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The American Dream, in Technicollar

New kinds of jobs are reshaping industry, but demand outstrips supply; we need tax breaks for human investment.

September 01, 1996|ROBERT B. REICH | Robert B. Reich is the secretary of labor

There's good news this Labor Day. For some, of course, the story is neither very good nor very new: traditional white-collar workers who continue to be down-sized out of jobs; traditional blue collars who are barely beginning to catch up after two decades of stagnant wages. The real story concerns a growing group that I'll call--with apologies to Hollywood--"technicollar" workers. Technicollar jobs are reshaping the industrial base, forming a foundation for a renewed middle class. The task before us is to speed this process.

Technicollar workers neither plug along at repetitive tasks (like traditional blue collars) nor do work by giving orders (like the old white-collar manager). Instead, they ally their skills with smart machines.

Many of them have traditional job titles although they don't do traditional work: sales clerks who tap into PCs to replenish inventories; secretaries who orchestrate spreadsheets and retrieve data on the Internet; vending-machine repairers who use hand-held computers to diagnose what's wrong and communicate back to the home office for extra advice; truck drivers who make just-in-time deliveries by relying on computers and modems right in their cabs; miners who extract coal not with picks and shovels but with computer-controlled cutting machines; garage mechanics who diagnose and fix the electronic systems that run today's cars.

The neo-Luddites are correct when they charge that computers are doing away with many old jobs like bank teller, telephone operator and gas station attendant. But the new technologies are simultaneously creating new jobs (and mostly better jobs) for technicollar workers to sell, service and manage the machines that now do the work and to upgrade and link the software that run these machines.

The line between professionals and their assistants is blurring, shaking up old hierarchies and linking pay to skills rather than credentials. Hospital technicians run tests and perform other routine tasks that doctors once handled; paralegals research cases by computer and use computers to prepare documents for attorneys; graphics technicians back up designers and architects; financial technicians run specialized software for accountants and auditors. Most technicollar jobs pay solid middle-class wages, and they're among the fastest-growing jobs in America.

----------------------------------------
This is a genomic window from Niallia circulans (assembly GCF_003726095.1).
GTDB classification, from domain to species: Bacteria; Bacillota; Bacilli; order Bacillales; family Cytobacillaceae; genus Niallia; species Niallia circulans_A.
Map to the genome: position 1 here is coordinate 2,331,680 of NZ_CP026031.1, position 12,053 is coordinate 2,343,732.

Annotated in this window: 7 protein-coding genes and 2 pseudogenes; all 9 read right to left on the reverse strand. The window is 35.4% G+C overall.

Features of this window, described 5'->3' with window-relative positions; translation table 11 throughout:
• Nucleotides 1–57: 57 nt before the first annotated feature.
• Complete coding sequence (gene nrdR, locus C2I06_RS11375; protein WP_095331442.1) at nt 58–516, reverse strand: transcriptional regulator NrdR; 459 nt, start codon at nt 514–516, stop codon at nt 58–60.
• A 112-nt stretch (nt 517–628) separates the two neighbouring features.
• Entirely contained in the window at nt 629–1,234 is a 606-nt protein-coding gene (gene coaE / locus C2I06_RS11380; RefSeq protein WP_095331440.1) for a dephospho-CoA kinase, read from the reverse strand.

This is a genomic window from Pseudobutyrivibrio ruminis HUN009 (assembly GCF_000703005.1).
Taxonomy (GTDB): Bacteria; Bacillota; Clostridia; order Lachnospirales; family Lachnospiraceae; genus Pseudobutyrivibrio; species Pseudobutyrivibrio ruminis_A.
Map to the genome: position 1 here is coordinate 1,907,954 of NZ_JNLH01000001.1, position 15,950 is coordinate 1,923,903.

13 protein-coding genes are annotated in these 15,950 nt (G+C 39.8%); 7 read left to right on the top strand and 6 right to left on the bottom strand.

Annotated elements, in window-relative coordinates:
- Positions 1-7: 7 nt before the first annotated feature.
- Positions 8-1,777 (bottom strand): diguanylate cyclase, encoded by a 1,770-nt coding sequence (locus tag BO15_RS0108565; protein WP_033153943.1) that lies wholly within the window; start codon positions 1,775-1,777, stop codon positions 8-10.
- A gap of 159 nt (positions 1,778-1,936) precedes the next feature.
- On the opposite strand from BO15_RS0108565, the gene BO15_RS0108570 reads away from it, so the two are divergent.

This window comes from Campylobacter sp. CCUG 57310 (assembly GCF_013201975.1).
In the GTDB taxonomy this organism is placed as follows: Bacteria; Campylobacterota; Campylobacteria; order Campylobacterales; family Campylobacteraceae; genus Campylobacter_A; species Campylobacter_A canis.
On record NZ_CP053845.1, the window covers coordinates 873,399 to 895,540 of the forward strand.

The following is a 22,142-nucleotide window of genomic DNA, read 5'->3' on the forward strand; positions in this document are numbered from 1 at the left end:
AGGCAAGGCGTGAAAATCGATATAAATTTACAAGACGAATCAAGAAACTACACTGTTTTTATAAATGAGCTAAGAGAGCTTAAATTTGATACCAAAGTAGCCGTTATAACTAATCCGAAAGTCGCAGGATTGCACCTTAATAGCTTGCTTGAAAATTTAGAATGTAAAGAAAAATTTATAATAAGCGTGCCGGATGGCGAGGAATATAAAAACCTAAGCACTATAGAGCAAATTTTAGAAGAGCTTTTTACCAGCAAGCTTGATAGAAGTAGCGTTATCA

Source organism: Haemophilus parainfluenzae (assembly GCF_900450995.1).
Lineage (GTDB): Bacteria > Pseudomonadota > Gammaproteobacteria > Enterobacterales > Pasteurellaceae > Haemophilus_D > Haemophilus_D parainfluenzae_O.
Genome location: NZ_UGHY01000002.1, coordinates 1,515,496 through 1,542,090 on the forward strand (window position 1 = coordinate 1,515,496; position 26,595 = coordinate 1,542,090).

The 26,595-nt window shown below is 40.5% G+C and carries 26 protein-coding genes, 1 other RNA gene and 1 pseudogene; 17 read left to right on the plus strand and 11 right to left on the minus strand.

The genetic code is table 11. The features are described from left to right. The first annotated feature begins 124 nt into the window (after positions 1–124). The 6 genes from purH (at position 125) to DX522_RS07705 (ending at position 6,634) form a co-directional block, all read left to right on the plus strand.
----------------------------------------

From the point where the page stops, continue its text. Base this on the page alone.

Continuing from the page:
Here's the catch: Almost all these jobs require some education and training beyond high school, and the supply of technicollars isn't keeping up with demand. In fact, a shortage of technicollar workers threatens to retard the nation's economic growth. Employers across the country complain that they don't have nearly enough technical sales and support personnel. On surveys conducted by the National Federation of Independent Businesses, small-business owners cite lack of skilled workers as one of the major impediments to their continued growth.

Who's to blame? For years, American companies have loaded up on computers but haven't invested proportionally in training their employees to use them. Private investment in equipment--about a third of it information technology--has grown by 55% since 1991 in real terms. By contrast, business spending on worker training hasn't even kept pace with the growth of the work force. So it's not surprising that, despite all the new equipment, output per worker is still growing at an annual rate of about 1.1%, no faster than in the early 1980s.

Won't market forces lead companies to correct this imbalance and train more technicollar workers? Economists Lisa Lynch and Sandra Black have found that raising the average education level of a company's workers by one year boosts business productivity about 10%.

Unlike new equipment, which the company can own, newly trained technicollar workers are free to walk out the door and sell their skills elsewhere. To make sure they don't leave, companies that make the investments then have to share the returns with their workers in the form of higher paychecks. As a result, companies are reluctant to invest as much in technicollar training as the economy needs.

Will the lure of higher paychecks induce individuals to invest in their own skills? To some extent, of course it does. Record numbers of high school graduates are continuing their educations and community colleges are brimming with adult students. But for too many families, the costs of higher education are prohibitive. College tuition has been increasing nearly three times faster than the growth in household income, while state support for colleges has been plummeting.

Given the current imbalance between smart machines and skilled people, it's ironic that some firms still insist on ever-richer tax breaks for capital equipment, even at the expense of resources for education. There's a better way to spur productivity growth than passing a capital gains tax cut--even if, this time, such a cut were to result in more capital equipment instead of a new round of tax sheltering. It's to reduce the cost of investing in human capital by tax cuts targeted to such investments: For families, tax deductions and refundable credits for continuing education; for companies, tax breaks for employee training.

The biggest impediment to growth in America is not a shortage of physical capital but a shortage of human capital. If we face up to this and fix the investment imbalance, we can parlay the good news about technicollar jobs into a new generation of middle-class prosperity.

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